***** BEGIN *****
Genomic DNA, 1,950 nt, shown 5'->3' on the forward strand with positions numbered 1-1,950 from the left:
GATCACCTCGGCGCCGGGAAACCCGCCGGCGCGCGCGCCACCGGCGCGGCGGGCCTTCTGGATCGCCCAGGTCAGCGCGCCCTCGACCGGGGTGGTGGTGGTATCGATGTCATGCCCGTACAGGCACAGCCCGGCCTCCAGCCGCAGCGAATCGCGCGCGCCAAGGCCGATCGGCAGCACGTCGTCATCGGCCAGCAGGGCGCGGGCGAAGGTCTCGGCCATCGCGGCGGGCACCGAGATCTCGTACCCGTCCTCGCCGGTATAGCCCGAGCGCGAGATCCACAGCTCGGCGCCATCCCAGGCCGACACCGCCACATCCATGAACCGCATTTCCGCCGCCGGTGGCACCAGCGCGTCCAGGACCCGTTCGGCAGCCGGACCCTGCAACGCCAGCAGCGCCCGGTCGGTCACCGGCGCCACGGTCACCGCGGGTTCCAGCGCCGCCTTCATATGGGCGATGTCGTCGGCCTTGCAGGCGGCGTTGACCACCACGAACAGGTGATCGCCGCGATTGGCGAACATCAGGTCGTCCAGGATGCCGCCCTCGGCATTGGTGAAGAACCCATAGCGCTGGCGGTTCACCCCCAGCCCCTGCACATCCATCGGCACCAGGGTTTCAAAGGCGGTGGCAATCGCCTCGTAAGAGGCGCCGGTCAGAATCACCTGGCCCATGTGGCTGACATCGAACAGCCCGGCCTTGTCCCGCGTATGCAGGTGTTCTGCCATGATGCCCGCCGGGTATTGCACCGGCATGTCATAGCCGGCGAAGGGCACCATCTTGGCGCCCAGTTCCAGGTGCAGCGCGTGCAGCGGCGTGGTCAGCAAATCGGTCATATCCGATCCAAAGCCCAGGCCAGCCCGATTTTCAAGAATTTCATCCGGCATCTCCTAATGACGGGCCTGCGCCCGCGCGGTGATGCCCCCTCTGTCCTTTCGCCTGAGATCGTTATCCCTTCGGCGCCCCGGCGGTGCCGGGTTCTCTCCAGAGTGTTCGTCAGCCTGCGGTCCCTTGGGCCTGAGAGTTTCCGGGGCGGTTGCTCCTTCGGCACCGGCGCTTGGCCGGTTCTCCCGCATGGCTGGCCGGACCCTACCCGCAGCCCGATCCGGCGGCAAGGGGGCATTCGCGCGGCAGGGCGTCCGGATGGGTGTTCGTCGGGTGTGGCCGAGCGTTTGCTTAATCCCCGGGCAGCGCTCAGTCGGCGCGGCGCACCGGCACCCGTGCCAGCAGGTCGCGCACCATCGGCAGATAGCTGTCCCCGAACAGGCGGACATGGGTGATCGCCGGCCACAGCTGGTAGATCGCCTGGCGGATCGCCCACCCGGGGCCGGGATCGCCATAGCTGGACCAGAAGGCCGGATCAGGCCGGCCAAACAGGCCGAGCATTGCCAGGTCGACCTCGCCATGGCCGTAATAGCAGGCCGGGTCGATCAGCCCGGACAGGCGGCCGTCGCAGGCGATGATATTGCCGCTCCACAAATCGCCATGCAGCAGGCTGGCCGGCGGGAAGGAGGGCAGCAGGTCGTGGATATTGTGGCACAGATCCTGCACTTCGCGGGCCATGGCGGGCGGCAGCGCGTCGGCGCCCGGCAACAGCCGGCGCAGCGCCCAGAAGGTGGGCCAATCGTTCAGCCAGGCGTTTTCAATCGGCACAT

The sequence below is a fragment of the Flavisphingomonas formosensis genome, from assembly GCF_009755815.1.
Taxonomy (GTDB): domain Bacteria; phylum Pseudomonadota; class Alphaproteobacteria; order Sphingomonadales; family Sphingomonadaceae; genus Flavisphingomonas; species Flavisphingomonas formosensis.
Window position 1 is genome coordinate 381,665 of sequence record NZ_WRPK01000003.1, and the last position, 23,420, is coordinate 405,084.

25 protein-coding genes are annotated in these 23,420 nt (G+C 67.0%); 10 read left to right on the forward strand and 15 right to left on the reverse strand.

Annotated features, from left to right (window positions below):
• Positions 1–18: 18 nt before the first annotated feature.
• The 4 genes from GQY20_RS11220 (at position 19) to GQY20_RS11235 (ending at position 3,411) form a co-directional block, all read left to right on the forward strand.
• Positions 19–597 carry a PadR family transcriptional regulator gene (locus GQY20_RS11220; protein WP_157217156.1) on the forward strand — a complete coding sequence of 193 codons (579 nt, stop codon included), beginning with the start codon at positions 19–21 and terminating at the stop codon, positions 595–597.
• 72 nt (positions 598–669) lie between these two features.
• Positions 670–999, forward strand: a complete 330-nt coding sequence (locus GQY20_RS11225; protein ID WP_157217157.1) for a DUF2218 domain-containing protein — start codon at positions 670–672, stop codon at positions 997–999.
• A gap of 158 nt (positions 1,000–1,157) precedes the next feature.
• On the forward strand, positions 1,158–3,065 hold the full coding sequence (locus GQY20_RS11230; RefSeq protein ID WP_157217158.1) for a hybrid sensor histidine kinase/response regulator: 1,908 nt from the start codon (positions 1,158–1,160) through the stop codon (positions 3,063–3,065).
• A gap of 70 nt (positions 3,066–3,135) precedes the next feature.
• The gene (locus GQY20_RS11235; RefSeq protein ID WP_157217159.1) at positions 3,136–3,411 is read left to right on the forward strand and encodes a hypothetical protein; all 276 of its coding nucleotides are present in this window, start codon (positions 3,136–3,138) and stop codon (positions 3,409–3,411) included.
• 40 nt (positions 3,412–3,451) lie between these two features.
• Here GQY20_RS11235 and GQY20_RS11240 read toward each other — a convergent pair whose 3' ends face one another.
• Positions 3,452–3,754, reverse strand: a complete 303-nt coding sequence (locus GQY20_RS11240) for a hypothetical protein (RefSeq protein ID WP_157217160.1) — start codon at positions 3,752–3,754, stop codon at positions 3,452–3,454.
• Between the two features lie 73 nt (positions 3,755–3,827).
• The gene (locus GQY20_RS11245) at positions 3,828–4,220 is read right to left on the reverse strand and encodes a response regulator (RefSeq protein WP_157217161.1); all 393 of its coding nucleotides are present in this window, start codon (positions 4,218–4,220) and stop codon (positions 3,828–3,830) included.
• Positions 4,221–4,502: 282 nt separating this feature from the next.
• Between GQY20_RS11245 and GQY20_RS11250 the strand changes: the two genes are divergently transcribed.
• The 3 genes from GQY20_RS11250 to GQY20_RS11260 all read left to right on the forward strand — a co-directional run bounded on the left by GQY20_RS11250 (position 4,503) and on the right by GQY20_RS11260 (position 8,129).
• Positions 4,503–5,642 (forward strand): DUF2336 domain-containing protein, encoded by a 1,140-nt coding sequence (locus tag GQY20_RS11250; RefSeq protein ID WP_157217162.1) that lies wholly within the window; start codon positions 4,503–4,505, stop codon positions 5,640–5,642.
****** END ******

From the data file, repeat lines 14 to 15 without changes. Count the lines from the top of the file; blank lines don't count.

• On the forward strand, positions 1,158–3,065 hold the full coding sequence (locus GQY20_RS11230; RefSeq protein ID WP_157217158.1) for a hybrid sensor histidine kinase/response regulator: 1,908 nt from the start codon (positions 1,158–1,160) through the stop codon (positions 3,063–3,065).
• A gap of 70 nt (positions 3,066–3,135) precedes the next feature.